After the Promise (1987) (TV)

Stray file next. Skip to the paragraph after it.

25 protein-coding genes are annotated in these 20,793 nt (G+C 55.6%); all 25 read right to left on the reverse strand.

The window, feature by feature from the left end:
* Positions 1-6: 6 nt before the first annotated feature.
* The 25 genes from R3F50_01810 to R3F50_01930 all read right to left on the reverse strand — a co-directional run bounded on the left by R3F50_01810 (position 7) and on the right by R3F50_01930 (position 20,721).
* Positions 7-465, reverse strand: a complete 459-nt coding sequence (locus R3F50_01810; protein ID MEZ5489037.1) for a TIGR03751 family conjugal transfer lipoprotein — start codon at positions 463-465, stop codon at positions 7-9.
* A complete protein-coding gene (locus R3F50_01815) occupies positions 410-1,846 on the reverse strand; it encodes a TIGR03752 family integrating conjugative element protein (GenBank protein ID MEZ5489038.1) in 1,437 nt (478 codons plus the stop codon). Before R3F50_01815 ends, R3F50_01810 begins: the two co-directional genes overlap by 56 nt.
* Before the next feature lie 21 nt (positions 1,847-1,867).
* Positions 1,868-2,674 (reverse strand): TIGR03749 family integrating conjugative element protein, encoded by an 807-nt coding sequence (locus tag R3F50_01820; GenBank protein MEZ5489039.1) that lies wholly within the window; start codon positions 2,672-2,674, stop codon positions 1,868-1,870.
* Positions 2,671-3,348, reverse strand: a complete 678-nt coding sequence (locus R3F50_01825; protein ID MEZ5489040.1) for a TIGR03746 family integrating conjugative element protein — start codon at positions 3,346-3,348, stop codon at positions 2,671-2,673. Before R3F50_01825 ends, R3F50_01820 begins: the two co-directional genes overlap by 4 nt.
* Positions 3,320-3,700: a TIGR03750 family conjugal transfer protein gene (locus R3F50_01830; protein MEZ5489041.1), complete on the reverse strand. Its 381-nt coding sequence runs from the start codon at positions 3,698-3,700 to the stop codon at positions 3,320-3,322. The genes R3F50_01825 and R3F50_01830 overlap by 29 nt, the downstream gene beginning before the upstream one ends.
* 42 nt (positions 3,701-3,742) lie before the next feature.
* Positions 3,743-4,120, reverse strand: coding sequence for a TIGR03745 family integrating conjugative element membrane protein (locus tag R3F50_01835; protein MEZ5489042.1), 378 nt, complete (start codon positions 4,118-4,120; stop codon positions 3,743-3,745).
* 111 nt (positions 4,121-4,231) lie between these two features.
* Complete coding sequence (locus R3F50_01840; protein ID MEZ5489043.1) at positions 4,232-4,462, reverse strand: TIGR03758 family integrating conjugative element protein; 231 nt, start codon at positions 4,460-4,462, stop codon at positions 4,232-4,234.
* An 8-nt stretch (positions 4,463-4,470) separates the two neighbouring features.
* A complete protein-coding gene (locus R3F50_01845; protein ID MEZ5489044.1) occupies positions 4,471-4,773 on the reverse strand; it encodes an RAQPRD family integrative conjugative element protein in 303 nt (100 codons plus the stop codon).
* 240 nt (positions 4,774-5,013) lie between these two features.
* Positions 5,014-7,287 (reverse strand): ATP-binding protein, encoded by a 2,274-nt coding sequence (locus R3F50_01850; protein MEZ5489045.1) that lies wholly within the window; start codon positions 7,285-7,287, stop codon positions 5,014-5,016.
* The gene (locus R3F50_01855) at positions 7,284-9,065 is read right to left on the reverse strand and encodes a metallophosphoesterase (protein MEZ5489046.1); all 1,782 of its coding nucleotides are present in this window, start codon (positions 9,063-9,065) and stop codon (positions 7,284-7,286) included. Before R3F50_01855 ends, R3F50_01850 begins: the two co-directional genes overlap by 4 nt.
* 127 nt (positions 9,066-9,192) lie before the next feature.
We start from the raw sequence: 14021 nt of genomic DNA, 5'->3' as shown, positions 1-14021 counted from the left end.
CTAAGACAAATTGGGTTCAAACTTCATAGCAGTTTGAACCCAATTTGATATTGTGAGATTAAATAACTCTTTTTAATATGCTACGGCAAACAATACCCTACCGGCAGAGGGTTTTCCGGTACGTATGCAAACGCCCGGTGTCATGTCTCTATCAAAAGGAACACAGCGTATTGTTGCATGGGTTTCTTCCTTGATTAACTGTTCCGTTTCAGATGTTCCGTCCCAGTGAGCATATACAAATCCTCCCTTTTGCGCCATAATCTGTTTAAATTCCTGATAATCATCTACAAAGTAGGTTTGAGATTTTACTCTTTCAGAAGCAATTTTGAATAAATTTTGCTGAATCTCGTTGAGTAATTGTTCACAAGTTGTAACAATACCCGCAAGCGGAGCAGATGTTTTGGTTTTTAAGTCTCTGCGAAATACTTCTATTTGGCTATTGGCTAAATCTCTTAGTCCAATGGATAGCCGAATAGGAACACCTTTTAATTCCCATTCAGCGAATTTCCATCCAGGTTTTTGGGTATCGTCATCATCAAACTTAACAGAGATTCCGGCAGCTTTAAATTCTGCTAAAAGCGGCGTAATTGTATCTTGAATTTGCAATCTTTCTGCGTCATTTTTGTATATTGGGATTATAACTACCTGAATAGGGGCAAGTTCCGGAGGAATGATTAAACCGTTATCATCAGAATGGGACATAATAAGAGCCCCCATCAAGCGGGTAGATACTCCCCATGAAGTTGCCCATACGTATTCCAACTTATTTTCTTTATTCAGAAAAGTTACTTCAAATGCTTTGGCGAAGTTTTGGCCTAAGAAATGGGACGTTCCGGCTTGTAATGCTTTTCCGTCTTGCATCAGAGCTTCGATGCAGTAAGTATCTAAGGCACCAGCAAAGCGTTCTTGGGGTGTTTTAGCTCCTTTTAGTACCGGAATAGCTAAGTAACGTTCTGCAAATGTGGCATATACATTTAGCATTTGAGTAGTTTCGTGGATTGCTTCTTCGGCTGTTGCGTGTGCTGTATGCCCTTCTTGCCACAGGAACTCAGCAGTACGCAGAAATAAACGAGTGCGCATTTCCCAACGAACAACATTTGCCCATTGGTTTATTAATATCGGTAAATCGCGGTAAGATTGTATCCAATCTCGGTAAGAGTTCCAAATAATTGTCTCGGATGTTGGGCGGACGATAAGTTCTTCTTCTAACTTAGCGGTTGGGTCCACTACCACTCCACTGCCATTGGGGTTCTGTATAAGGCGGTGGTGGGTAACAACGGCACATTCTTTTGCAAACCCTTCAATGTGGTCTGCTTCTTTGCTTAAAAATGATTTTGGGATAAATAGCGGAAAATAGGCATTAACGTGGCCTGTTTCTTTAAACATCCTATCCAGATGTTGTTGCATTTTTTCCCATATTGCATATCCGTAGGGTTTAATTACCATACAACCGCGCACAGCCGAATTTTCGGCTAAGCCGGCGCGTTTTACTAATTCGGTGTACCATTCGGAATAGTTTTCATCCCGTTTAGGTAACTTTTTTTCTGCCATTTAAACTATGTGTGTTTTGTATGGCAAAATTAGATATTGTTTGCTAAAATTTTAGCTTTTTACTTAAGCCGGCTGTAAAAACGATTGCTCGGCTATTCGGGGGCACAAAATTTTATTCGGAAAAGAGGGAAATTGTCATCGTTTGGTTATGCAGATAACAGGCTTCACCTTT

This tightly and straightforwardly directed film follows the traditional, economic TV-movie style in order to advocate its powerhouse narrative. The film is almost overly pragmatic during the opening stages as it sets the scene for a young, hard-working widower who has to fight hard times and a matriarchal public welfare system to be able to keep his four sons in sole custody. Fronted by the industrious and expressive Mark Harmon (the tall version of Tom Cruise, if you like), the film keeps thrusting forward with a clear mission. It might not seem explicitly as relevant in modern times, but there are clear parallels to current state of affairs in equivalent public offices and politics, and screenwriters Lenski and Milito construct and craft their script brilliantly. The director is veteran British TV-man David Greene who knows well how to play the audience and which buttons to push. His end product is seductive as it calls persistently for our empathy. But unlike many other of its kind, this here is a valid and significant request that is completely impossible to resist. After the Promise is one of the most veraciously sentimental films of its period. A film that the refined viewer will put it in front of The Champ (1979) as the ultimate tear-jerker.